Oakland Raiders quarterback EJ Manuel (3) during an NFL preseason football game against the Arizona Cardinals, Saturday, Aug. 12, 2017, in Glendale, Ariz. (AP Photo/Rick Scuteri)
By Joe Hawkes-Beamon
Sports Radio Service Writer
OAKLAND — The Raiders will play their first home game of the preseason schedule when they host the Los Angeles Rams Saturday night at the Oakland-Alameda Coliseum.
Kickoff is at 7:00 p.m. PT.
This will mark the first game between the Raiders and the Rams in the preseason since 2015 (an 18-3 home win for the Silver and Black). Oakland and Los Angeles last played in the regular season in 2014, when the Rams rolled over the Raiders 52-0 in St. Louis where the Rams called home from 1995-2015 after relocating from Los Angeles originally.
Oakland dropped their preseason opener 20-10 to the Arizona Cardinals last Saturday night in Glendale.
The Raiders held out most of their top players most notably quarterback Derek Carr, running back Marshawn Lynch, wide receivers Michael Crabtree and Amari Cooper, offensive lineman Gabe Jackson, Rodney Hudson, and Kelechi Osemele.
With left tackle Donald Penn still holding out due to a contract dispute, the Raiders were cautious about playing Carr in the preseason opener. Carr is the franchise signal-caller the organization rewarded with a five-year, $125 million extension following his second-straight 3,900-passing yards and 25 touchdown-passing season in the offseason.
But with the second preseason game on the horizon and the Raiders returning to their Alameda headquarters Thursday following their annual training camp in Napa for the remainder of the season, you’d expect Carr and the first-team offense to be on the field Saturday night for at least the first quarter in front of Raider Nation.
Training camp reps are great, but Carr and the first-team offense need to be on the same page and live-action in an NFL game (even if it’s preseason), is the only way teams get better especially a team that have been picked by most Las Vegas odds-makers as the AFC’s representative in Super Bowl LII in Minneapolis on Feb. 4, 2018.
Once Carr gets his work in for the evening, the battle for Carr’s backup will continue between five-year veteran quarterback EJ Manuel and second-year signal-caller Connor Cook.
Manuel got the starting nod against Arizona and played admirable in the first half, completing 10-of-12 passes for 107 yards and a quarterback rating of 103.8. The former Buffalo starter was signed in the offseason to be Carr’s backup, but Cook was drafted in the fourth round by the Raiders in 2016 and the organization believes he could be just as good as Carr someday.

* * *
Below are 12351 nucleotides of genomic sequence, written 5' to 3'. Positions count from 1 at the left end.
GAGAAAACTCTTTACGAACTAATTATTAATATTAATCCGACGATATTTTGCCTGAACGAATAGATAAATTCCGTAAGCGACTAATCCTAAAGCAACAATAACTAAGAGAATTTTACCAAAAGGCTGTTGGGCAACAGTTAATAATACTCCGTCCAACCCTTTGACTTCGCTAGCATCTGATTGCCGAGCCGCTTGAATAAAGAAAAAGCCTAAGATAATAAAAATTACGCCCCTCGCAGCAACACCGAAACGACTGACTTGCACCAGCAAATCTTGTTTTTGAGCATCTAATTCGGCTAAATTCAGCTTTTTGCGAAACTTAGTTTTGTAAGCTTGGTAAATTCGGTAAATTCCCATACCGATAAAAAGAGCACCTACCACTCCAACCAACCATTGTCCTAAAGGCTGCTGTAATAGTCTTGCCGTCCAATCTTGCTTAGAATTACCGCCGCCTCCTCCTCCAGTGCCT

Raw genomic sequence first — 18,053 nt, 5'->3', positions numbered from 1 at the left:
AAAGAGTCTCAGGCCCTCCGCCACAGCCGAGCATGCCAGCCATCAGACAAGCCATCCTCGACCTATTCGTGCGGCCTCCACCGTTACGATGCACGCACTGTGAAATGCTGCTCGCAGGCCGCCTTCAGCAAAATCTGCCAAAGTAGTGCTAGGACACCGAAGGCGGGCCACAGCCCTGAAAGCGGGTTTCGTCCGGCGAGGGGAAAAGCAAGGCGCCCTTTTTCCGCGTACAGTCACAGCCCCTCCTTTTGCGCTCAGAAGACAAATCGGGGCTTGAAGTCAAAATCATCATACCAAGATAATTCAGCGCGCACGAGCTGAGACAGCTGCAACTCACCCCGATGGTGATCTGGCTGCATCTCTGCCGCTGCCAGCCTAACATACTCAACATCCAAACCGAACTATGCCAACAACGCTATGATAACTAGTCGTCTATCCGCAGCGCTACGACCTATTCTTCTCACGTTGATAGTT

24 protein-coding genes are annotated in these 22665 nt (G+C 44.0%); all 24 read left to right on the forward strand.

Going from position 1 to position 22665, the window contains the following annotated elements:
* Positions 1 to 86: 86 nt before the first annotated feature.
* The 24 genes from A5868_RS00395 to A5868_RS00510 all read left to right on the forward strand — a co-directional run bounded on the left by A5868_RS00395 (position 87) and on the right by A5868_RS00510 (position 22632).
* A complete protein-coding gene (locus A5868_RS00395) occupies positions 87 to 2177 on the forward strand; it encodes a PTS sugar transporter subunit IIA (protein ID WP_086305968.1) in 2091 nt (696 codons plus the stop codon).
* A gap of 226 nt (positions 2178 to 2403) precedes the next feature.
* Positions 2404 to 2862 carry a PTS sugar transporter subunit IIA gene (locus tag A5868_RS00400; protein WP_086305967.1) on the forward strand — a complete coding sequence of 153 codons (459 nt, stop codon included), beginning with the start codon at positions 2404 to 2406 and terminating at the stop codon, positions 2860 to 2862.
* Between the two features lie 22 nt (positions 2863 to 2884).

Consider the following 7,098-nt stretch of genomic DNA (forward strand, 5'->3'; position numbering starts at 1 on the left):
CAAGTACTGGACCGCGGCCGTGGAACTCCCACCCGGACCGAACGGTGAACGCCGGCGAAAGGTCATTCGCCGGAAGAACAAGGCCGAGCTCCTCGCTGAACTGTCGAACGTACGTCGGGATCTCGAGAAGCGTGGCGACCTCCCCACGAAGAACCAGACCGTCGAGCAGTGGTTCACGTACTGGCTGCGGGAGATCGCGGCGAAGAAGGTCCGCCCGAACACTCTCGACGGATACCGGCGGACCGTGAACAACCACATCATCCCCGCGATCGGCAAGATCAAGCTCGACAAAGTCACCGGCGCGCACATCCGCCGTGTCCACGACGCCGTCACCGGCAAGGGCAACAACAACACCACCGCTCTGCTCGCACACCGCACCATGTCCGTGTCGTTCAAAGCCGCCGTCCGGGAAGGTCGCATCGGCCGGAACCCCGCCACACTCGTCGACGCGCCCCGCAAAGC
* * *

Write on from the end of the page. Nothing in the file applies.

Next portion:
Cook took over for Manuel and played the entire second half and was just 10-of-21 for 82 yards, but did lead the Raiders to their lone touchdown of the evening, a one-yard rushing score by second-year reserve running back John Crockett in the third quarter that finished off a five-play, 63-yard drive.
Remember, Cook did make NFL history last season becoming the first rookie quarterback to make his pro debut in a playoff game, according to the Elias Sports Bureau, albeit after the Raiders lost Carr to a broken leg for the remainder of the season after an 12-3 start on Christmas Eve.
Losing Carr was the ultimate lump of coal in the stockings of Raider Nation.
Defensively, defensive end Khalil Mack and linebacker Bruce Irvin sat out Saturday’s contest in the desert. Both Mack and Irvin should see the field and get a chance to play with some of Silver and Black’s younger talent in second-year linebacker Cory James and rookie middle linebacker Marquel Lee.
James led all defensive players with seven tackles (seven solo) and looked more comfortable defending the run, while Lee finished with six tackles (five solo) and a fumble recovery in his first NFL preseason game.
Lee did struggle at times covering the running back out of the backfield and tight ends on option- and curl-routes, and needs to improve his coverage skills as the Raiders face dynamic tight ends almost on a weekly basis with Kansas City and San Diego coming to mind with elite guys named Travis Kelce and Antonio Gates, respectively.
Rookie defensive tackle Eddie Vanderdoes may have wrapped up a starting job, but fellow rookie defensive tackle Treyvon Hester racked up two of Oakland’s four sacks in Arizona with rookie linebacker LaTroy Lewis registering the other two sacks to go along with four tackles (four solo).
Add in holdovers Justin “Jelly” Ellis and defensive end Mario Edwards, Oakland’s defensive front could be intriguing to watch in 2017 after lacking any serious punch in 2016 with a league-low 25 sacks, 18 by the aforementioned Mack (team-leading 11.0 sacks) and Irvin (second with 7.0 sacks).
The Rams enter Oakland 1-0 in the preseason following a 13-10 victory over the Dallas Cowboys in Los Angeles last Saturday.
Former California starting quarterback Jared Goff, the Rams No. 1 overall pick in 2016, started the game and finished 3-of-4 for 34 yards during his only drive. The Rams are entering the 2017 season hoping that they can rebound from a disastrous 4-12 season a year ago that resulted in a head coaching change, out goes longtime head coach Jeff Fisher and enters first-timer Sean McVay.